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Source-based morphometry: a decade of covarying structural brain patterns

  • Cota Navin GuptaEmail author
  • Jessica A. Turner
  • Vince D. Calhoun
Review
  • 73 Downloads

Abstract

In this paper, we review and discuss brain imaging studies which have used the source-based morphometry (SBM) approach over the past decade. SBM is a data-driven linear multivariate approach for decomposing structural brain imaging data into commonly covarying imaging components and subject-specific loading parameters. It is a well-established technique which has predominantly been used to study neuroanatomic differences between healthy controls and patients with neuropsychiatric diseases. We start by discussing the advantages of this technique over univariate analysis for imaging studies, followed by a discussion of results from recent studies which have successfully applied this methodology. We also present recent extensions of this framework including nonlinear SBM, biclustered independent component analysis (B-ICA) and conclude with the possible directions of work for future.

Keywords

Independent component analysis (ICA) Source-based morphometry (SBM) Multivariate analysis Voxel-based morphometry (VBM) Univariate analysis Nonlinear independent component analysis (NICE) Biclustered independent component analysis (B-ICA)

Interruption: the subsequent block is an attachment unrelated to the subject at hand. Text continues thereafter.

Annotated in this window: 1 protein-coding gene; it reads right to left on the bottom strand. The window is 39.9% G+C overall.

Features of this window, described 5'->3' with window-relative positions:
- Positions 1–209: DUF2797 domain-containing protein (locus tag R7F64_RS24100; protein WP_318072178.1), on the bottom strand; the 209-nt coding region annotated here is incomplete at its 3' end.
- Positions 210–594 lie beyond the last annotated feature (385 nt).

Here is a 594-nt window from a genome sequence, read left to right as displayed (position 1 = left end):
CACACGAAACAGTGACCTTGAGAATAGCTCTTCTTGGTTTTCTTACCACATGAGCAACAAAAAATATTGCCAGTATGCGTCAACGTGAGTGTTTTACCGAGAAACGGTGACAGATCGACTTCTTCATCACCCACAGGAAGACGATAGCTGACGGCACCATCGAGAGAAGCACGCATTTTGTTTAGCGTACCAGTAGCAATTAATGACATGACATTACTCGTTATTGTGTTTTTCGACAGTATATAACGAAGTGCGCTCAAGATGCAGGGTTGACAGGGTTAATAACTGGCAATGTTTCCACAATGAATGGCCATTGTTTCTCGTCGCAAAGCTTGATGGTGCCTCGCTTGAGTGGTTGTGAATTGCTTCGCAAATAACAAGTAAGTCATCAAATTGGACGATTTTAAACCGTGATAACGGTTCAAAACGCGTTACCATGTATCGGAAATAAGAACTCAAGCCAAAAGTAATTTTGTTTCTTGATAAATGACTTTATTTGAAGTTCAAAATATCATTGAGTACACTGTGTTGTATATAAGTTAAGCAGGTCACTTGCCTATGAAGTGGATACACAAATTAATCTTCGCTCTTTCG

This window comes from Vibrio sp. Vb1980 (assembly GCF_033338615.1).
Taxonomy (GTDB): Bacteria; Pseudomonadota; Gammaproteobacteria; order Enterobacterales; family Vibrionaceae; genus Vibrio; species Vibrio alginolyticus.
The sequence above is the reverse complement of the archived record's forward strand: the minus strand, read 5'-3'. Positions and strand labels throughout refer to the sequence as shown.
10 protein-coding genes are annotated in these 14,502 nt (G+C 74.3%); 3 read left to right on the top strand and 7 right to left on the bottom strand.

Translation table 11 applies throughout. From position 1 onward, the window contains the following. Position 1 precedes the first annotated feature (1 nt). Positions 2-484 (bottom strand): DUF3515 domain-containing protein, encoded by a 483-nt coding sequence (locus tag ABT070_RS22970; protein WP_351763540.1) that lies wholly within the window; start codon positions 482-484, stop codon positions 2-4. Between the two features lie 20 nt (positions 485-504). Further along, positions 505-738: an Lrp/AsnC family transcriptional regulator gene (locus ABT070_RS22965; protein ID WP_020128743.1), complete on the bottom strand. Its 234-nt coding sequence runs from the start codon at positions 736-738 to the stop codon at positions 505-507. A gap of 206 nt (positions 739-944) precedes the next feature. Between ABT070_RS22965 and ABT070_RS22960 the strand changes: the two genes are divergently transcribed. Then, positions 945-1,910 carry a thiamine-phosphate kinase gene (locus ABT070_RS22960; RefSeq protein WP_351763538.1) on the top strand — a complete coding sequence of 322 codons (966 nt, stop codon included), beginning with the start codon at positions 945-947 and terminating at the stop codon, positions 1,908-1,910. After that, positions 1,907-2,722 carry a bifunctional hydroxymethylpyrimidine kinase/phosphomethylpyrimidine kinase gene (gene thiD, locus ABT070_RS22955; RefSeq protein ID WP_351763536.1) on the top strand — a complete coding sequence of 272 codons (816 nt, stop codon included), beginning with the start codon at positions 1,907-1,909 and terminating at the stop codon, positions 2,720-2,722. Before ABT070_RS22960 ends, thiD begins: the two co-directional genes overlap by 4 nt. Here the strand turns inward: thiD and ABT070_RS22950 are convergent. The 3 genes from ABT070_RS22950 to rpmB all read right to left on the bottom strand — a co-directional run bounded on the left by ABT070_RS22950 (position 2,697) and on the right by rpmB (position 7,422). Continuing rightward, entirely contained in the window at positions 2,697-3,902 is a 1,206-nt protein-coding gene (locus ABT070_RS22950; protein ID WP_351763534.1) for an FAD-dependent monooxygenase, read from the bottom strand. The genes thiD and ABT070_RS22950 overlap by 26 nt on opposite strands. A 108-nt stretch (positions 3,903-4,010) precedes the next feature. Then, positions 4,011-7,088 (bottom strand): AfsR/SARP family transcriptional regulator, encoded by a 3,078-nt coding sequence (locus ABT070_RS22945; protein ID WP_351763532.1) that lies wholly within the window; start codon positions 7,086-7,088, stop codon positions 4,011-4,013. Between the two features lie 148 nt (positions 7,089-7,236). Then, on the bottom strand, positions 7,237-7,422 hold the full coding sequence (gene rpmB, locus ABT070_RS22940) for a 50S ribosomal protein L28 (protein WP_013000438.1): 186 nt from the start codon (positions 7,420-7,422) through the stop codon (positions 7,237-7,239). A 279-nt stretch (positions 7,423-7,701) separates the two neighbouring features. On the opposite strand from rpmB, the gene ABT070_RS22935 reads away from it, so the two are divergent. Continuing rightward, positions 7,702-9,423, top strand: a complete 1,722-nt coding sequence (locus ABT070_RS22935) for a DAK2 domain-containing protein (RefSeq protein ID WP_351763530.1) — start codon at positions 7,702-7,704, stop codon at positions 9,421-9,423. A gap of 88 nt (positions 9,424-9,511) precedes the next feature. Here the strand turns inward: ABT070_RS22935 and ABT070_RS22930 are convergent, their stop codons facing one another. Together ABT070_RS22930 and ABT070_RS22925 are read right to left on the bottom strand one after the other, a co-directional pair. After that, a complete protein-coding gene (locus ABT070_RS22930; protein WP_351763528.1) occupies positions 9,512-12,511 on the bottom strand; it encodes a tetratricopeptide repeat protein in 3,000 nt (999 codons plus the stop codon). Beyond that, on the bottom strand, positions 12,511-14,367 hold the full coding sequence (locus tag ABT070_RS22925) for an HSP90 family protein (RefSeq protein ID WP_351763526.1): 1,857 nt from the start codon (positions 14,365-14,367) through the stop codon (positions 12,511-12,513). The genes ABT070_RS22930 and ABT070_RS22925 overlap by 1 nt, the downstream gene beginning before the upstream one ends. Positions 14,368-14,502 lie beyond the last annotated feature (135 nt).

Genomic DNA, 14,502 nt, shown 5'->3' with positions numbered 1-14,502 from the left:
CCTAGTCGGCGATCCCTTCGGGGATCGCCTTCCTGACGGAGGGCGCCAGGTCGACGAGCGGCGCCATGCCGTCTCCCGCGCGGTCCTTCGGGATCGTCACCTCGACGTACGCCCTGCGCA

Notes

Acknowledgments

This work was supported by NIH 1R01MH094524 to Drs. Turner and Calhoun, as well as P20GM103472, 1R01EB006841, R01EB005846 and NSF grant 1539067 to Dr. Calhoun. The first author acknowledges support from the Indian Institute of Technology Guwahati startup grant during this work.

Compliance with ethical statement

Conflict of interest

The authors declare that they have no competing interests.

Ethical statement

This is a review article and human participants were not involved in this work.

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Copyright information

© Springer-Verlag GmbH Germany, part of Springer Nature 2019

Authors and Affiliations

  1. 1.Tri-institutional Center for Translational Research in Neuroimaging and Data Science (TReNDS), Georgia State University, Georgia Institute of Technology, Emory UniversityAtlantaUS
  2. 2.Neural Engineering Lab, Department of Biosciences and Bioengineering (BSBE)Indian Institute of Technology GuwahatiGuwahatiIndia
  3. 3.Department of Psychology and Neuroscience InstituteGeorgia State UniversityAtlantaUSA
  4. 4.Department of Electrical and Computer EngineeringUniversity of New MexicoAlbuquerqueUSA

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